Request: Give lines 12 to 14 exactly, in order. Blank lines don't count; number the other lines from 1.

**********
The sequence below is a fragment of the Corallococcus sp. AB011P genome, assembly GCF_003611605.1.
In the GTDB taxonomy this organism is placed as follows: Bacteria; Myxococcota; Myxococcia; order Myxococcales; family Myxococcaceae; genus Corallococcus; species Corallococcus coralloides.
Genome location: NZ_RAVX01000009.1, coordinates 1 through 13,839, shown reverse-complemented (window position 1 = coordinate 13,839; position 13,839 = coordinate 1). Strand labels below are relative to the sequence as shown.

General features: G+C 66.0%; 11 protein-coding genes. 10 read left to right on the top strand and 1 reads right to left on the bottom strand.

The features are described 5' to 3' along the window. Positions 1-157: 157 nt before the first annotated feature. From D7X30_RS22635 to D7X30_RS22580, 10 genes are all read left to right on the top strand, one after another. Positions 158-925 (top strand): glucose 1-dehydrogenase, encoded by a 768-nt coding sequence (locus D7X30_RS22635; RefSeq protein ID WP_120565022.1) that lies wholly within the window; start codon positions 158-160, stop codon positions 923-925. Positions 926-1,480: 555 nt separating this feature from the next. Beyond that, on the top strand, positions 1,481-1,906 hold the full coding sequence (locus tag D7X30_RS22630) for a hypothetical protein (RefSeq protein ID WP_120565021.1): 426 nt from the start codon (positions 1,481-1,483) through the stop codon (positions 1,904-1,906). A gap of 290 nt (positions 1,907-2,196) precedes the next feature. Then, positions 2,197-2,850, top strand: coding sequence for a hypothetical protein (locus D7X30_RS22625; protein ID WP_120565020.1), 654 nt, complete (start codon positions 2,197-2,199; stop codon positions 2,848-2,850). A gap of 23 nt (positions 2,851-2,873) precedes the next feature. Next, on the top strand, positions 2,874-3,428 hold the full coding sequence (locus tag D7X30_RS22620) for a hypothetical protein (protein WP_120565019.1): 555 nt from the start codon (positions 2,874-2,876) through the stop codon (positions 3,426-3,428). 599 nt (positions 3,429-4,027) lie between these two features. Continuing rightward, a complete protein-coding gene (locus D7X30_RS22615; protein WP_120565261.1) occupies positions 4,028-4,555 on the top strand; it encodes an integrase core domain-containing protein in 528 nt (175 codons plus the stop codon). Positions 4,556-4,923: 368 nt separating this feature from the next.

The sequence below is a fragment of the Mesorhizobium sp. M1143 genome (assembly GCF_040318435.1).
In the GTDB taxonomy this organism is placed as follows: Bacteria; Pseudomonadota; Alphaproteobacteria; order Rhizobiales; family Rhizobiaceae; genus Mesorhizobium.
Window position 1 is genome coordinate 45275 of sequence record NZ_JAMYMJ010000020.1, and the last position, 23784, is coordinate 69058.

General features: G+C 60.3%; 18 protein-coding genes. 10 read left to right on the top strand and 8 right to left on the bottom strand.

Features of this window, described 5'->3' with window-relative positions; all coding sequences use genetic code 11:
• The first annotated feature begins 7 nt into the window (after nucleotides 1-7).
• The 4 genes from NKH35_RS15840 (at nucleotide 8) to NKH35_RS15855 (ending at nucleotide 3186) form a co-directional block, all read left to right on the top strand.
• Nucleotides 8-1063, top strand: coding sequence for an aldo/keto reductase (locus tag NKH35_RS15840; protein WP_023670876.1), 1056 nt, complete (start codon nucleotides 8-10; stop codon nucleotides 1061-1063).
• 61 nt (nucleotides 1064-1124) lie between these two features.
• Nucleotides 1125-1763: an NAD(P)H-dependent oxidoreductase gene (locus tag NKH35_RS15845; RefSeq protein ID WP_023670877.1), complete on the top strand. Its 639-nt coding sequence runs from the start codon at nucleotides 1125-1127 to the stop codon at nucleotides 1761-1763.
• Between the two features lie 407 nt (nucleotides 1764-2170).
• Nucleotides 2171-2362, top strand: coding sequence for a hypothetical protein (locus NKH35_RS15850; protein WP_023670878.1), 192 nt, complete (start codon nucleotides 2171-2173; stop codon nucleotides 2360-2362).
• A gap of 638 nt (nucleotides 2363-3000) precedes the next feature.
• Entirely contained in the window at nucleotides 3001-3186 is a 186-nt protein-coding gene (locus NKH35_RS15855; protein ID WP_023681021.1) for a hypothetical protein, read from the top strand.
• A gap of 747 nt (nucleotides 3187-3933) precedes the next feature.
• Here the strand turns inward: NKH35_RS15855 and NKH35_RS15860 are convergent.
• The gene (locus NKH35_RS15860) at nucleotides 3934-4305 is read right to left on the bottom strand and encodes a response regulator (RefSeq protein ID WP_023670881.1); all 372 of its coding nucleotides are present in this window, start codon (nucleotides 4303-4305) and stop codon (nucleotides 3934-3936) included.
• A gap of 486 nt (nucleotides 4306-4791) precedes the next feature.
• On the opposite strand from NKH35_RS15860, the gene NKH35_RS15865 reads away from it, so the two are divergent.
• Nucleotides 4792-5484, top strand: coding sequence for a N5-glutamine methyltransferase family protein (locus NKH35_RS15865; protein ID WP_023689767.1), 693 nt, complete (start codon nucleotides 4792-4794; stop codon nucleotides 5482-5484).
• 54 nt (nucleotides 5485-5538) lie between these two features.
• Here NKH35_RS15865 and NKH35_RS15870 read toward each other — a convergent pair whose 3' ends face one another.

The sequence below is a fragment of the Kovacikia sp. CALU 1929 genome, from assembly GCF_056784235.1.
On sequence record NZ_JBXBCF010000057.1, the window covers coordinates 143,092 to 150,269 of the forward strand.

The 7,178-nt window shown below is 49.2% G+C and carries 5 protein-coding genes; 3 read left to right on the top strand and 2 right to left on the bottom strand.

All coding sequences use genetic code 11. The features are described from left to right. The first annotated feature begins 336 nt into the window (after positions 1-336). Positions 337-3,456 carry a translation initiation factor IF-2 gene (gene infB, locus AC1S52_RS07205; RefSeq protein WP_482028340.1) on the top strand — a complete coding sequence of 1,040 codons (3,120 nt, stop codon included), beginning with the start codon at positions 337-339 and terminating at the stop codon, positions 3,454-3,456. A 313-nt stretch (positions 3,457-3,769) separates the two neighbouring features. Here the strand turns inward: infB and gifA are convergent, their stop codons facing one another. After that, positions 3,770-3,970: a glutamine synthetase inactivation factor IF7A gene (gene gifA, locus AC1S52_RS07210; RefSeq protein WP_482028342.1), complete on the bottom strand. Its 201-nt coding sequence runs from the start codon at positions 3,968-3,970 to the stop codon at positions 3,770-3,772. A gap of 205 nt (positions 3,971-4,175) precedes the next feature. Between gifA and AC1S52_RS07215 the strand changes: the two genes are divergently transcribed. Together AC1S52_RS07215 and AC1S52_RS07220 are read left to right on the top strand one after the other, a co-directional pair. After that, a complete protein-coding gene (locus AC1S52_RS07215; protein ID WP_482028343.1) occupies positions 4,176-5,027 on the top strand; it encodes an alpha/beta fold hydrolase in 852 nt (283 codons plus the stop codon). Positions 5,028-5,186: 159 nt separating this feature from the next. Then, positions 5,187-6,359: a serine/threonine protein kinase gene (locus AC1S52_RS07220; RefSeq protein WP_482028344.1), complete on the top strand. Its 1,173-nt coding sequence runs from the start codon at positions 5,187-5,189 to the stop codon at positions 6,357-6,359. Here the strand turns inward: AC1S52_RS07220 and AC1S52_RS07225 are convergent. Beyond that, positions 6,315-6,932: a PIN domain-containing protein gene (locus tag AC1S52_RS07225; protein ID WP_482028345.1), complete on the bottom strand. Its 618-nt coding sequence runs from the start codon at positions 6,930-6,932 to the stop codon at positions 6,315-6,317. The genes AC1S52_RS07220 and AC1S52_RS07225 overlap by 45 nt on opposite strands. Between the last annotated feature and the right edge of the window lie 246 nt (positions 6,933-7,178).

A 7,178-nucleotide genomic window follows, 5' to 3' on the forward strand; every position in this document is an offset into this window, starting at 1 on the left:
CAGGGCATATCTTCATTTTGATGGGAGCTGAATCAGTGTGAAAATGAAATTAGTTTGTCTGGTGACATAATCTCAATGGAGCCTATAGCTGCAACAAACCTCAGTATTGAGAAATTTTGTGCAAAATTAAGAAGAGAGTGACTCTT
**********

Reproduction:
• The 4 genes from NKH35_RS15840 (at nucleotide 8) to NKH35_RS15855 (ending at nucleotide 3186) form a co-directional block, all read left to right on the top strand.
• Nucleotides 8-1063, top strand: coding sequence for an aldo/keto reductase (locus tag NKH35_RS15840; protein WP_023670876.1), 1056 nt, complete (start codon nucleotides 8-10; stop codon nucleotides 1061-1063).
• 61 nt (nucleotides 1064-1124) lie between these two features.